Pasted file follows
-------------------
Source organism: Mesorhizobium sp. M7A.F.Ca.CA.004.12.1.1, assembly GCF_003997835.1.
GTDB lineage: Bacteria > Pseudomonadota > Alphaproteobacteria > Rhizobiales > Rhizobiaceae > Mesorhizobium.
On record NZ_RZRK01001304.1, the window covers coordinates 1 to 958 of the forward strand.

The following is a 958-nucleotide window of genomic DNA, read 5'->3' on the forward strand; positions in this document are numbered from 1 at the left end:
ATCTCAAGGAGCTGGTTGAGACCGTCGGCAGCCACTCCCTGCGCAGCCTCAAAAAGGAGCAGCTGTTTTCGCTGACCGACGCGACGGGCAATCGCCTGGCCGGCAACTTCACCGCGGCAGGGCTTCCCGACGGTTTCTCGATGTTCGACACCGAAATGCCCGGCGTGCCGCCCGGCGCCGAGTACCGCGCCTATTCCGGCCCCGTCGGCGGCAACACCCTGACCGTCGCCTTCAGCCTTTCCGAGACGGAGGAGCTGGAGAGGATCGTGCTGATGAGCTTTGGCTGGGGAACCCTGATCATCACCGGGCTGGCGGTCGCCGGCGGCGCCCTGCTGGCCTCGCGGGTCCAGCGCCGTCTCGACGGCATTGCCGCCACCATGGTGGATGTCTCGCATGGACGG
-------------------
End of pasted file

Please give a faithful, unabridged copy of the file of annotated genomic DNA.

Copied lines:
Source organism: Mesorhizobium sp. M7A.F.Ca.CA.004.12.1.1, assembly GCF_003997835.1.
GTDB lineage: Bacteria > Pseudomonadota > Alphaproteobacteria > Rhizobiales > Rhizobiaceae > Mesorhizobium.
On record NZ_RZRK01001304.1, the window covers coordinates 1 to 958 of the forward strand.

The following is a 958-nucleotide window of genomic DNA, read 5'->3' on the forward strand; positions in this document are numbered from 1 at the left end:
ATCTCAAGGAGCTGGTTGAGACCGTCGGCAGCCACTCCCTGCGCAGCCTCAAAAAGGAGCAGCTGTTTTCGCTGACCGACGCGACGGGCAATCGCCTGGCCGGCAACTTCACCGCGGCAGGGCTTCCCGACGGTTTCTCGATGTTCGACACCGAAATGCCCGGCGTGCCGCCCGGCGCCGAGTACCGCGCCTATTCCGGCCCCGTCGGCGGCAACACCCTGACCGTCGCCTTCAGCCTTTCCGAGACGGAGGAGCTGGAGAGGATCGTGCTGATGAGCTTTGGCTGGGGAACCCTGATCATCACCGGGCTGGCGGTCGCCGGCGGCGCCCTGCTGGCCTCGCGGGTCCAGCGCCGTCTCGACGGCATTGCCGCCACCATGGTGGATGTCTCGCATGGACGG